Firstly, the company has maintained low value plans for those who just need a basic broadband service and a basic telephone line. Depending on whether you’re on Internode, Optus or Telstra ADSL infrastructure, this will cost you from $59.90 a month, which we think is a fair price.
But Internode’s betting (and it’s right) that most customers will actually be using much more quota — with the 200GB limit being a useful figure for most Australians. With this limit, most people will not likely to run out of quota each month, and Internode’s charging a reasonable price for it — from $69.95 to $79.95. This price is comparable with what you’d pay through other ISPs. As always, TPG has cheaper options (and worse customer service), while you’ll pay more through either Telstra or Optus, and iiNet is about the same as Internode.
We’re less sure why the company has a 300GB plan included as one of its four standard pricing tiers. If evidence suggests that there are is a significant percentage of users exceeding 200GB in monthly downloads, why not set a 400GB or 500GB plan? It just doesn’t seem likely that many users are going to want to pay an extra $20 a month for a mere extra 100GB.
However, this is basically quibbling, as we’re sure Internode wouldn’t have made this change without a great deal of consideration for the usage patterns it’s seen amongst its users. The ISP has a history of constantly tweaking its plans to match changing prices and user behaviour — and we’re sure there is a reason behind the quirky 300GB option.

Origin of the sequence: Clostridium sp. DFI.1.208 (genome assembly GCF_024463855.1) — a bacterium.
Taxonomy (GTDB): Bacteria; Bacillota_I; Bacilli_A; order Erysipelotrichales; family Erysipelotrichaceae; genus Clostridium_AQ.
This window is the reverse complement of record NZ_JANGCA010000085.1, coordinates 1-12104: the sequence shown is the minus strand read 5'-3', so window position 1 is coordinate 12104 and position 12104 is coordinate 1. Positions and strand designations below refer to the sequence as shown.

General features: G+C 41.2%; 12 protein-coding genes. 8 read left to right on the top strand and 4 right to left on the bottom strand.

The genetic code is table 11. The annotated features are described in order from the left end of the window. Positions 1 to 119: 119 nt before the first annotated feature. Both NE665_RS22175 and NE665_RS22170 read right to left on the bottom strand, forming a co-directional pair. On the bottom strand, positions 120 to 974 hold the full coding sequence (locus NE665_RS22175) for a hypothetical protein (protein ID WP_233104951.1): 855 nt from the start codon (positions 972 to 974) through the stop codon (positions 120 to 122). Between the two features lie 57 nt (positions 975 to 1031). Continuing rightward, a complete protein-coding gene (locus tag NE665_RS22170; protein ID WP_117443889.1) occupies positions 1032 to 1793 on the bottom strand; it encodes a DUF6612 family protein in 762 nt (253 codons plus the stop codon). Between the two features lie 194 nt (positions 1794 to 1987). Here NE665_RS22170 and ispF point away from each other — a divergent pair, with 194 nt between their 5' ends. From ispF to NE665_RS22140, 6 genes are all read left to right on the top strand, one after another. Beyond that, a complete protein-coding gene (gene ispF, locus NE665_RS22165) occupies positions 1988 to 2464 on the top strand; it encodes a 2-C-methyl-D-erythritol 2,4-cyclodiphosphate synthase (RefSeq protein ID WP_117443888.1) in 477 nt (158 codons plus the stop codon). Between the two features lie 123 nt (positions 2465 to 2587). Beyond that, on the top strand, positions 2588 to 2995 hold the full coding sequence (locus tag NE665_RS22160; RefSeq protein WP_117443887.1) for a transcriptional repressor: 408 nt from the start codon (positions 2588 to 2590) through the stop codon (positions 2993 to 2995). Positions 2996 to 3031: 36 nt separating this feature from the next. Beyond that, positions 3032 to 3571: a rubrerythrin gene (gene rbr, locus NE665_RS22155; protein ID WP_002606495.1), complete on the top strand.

In actual fact, it looks from Hackett’s blog post that the 300GB plan has resulted from a 50GB increase in quota at the same price point. So perhaps that previous price point represented what Internode considered users would be willing to pay at a certain tier above the mainstream — and it actually added value to it through a 50GB quota increase.
Now, the only place where Internode’s plans really fall down are when it comes to plans on Telstra’s infrastructure. $139.95 for a 250GB plan with a telephone line? $89.95 for a 100GB plan? That’s just plain ridiculous … and we wouldn’t recommend paying these prices if you can escape them by signing up to an Internode plan which uses the ISP’s own infrastructure — or even that of Optus.
Now, whether you slam Internode or not for its pricing on its Telstra-based plans depends on whether you believe Hackett that Telstra Wholesale is making life tough for ISPs. And personally, I do believe the executive.
Hackett’s never been less than up-front and honest with me about Internode’s operations and plans. Sure, there’s been some stuff that he hasn’t been able to discuss — every company has confidential matters which its executives won’t talk openly about with the press — but that’s normal. And he’ll generally tell you why he can’t discuss something.